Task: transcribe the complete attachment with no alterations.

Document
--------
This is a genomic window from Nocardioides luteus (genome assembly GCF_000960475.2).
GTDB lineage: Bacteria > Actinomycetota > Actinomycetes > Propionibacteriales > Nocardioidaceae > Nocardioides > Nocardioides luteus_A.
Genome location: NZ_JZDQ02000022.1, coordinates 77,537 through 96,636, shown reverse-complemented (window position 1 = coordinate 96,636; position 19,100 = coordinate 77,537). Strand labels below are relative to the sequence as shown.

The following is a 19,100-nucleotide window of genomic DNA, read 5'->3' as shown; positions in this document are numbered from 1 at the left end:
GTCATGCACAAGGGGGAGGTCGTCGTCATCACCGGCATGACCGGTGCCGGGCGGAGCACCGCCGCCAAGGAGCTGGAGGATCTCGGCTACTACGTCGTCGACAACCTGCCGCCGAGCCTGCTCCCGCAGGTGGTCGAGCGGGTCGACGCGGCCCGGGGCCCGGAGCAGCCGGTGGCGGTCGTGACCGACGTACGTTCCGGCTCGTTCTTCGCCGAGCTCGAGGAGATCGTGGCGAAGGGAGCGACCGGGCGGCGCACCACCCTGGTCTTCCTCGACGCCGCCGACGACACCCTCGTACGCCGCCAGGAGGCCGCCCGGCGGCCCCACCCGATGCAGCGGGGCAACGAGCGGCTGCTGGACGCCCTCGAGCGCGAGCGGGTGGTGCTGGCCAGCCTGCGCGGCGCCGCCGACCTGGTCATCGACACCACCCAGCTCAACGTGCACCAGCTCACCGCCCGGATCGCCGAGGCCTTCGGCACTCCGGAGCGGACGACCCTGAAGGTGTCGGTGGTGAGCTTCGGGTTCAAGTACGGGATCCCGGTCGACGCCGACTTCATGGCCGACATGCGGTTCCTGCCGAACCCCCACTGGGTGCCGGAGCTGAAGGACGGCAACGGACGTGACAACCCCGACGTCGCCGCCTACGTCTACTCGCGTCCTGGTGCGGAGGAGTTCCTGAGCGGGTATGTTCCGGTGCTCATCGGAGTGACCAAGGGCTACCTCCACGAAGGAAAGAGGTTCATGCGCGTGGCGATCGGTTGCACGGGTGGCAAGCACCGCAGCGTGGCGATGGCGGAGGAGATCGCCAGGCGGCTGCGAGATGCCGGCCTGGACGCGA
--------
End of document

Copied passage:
This is a genomic window from Nocardioides luteus (genome assembly GCF_000960475.2).
GTDB lineage: Bacteria > Actinomycetota > Actinomycetes > Propionibacteriales > Nocardioidaceae > Nocardioides > Nocardioides luteus_A.
Genome location: NZ_JZDQ02000022.1, coordinates 77,537 through 96,636, shown reverse-complemented (window position 1 = coordinate 96,636; position 19,100 = coordinate 77,537). Strand labels below are relative to the sequence as shown.

The following is a 19,100-nucleotide window of genomic DNA, read 5'->3' as shown; positions in this document are numbered from 1 at the left end:
GTCATGCACAAGGGGGAGGTCGTCGTCATCACCGGCATGACCGGTGCCGGGCGGAGCACCGCCGCCAAGGAGCTGGAGGATCTCGGCTACTACGTCGTCGACAACCTGCCGCCGAGCCTGCTCCCGCAGGTGGTCGAGCGGGTCGACGCGGCCCGGGGCCCGGAGCAGCCGGTGGCGGTCGTGACCGACGTACGTTCCGGCTCGTTCTTCGCCGAGCTCGAGGAGATCGTGGCGAAGGGAGCGACCGGGCGGCGCACCACCCTGGTCTTCCTCGACGCCGCCGACGACACCCTCGTACGCCGCCAGGAGGCCGCCCGGCGGCCCCACCCGATGCAGCGGGGCAACGAGCGGCTGCTGGACGCCCTCGAGCGCGAGCGGGTGGTGCTGGCCAGCCTGCGCGGCGCCGCCGACCTGGTCATCGACACCACCCAGCTCAACGTGCACCAGCTCACCGCCCGGATCGCCGAGGCCTTCGGCACTCCGGAGCGGACGACCCTGAAGGTGTCGGTGGTGAGCTTCGGGTTCAAGTACGGGATCCCGGTCGACGCCGACTTCATGGCCGACATGCGGTTCCTGCCGAACCCCCACTGGGTGCCGGAGCTGAAGGACGGCAACGGACGTGACAACCCCGACGTCGCCGCCTACGTCTACTCGCGTCCTGGTGCGGAGGAGTTCCTGAGCGGGTATGTTCCGGTGCTCATCGGAGTGACCAAGGGCTACCTCCACGAAGGAAAGAGGTTCATGCGCGTGGCGATCGGTTGCACGGGTGGCAAGCACCGCAGCGTGGCGATGGCGGAGGAGATCGCCAGGCGGCTGCGAGATGCCGGCCTGGACGCGA